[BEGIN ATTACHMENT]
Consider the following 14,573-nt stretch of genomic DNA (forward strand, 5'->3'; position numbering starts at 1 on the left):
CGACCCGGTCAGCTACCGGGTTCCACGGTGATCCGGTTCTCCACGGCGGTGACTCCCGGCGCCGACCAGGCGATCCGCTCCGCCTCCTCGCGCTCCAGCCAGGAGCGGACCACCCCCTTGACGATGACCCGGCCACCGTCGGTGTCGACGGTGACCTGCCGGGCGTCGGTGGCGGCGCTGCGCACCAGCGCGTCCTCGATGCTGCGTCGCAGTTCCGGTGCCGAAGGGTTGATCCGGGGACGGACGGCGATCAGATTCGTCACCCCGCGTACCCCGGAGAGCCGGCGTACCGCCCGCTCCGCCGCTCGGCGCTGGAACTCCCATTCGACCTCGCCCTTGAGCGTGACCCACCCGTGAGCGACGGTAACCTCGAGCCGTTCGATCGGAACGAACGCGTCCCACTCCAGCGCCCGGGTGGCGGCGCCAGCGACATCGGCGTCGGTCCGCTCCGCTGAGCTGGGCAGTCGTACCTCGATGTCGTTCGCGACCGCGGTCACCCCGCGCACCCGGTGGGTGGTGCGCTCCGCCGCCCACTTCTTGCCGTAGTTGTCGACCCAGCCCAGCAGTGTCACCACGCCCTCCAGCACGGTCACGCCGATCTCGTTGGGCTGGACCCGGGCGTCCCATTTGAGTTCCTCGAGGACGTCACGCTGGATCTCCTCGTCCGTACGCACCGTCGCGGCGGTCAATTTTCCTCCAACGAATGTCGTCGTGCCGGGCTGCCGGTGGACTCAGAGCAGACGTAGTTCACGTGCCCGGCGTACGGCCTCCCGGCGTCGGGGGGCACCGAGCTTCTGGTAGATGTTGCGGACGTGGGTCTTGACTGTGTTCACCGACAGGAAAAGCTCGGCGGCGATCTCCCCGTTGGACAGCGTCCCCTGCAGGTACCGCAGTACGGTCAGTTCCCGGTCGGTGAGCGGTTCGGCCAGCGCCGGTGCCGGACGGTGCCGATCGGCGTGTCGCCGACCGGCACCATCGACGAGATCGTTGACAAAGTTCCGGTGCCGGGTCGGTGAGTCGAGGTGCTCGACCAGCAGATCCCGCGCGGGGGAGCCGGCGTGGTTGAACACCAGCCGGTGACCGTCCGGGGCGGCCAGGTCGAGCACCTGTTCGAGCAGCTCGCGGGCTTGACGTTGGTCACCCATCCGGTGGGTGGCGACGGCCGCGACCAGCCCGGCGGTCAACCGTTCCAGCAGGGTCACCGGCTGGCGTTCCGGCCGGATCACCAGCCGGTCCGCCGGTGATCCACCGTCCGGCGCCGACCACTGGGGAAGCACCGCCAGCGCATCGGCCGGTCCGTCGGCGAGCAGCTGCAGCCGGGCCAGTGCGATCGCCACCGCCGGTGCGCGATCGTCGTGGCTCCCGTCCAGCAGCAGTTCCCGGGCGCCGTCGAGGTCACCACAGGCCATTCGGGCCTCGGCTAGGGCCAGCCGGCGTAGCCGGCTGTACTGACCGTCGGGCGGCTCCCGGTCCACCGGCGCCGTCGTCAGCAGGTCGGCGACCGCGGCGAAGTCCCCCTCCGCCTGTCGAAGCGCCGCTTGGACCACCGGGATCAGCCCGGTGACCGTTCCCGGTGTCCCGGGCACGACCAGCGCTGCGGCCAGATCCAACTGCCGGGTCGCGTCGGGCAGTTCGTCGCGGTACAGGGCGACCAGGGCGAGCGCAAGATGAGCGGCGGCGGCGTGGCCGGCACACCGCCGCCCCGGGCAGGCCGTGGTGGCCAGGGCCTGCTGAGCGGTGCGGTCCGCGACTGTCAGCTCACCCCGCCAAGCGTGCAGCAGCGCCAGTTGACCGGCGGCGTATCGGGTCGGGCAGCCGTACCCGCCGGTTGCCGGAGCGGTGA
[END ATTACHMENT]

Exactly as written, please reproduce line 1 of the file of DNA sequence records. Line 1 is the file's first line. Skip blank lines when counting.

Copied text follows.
Consider the following 14,573-nt stretch of genomic DNA (forward strand, 5'->3'; position numbering starts at 1 on the left):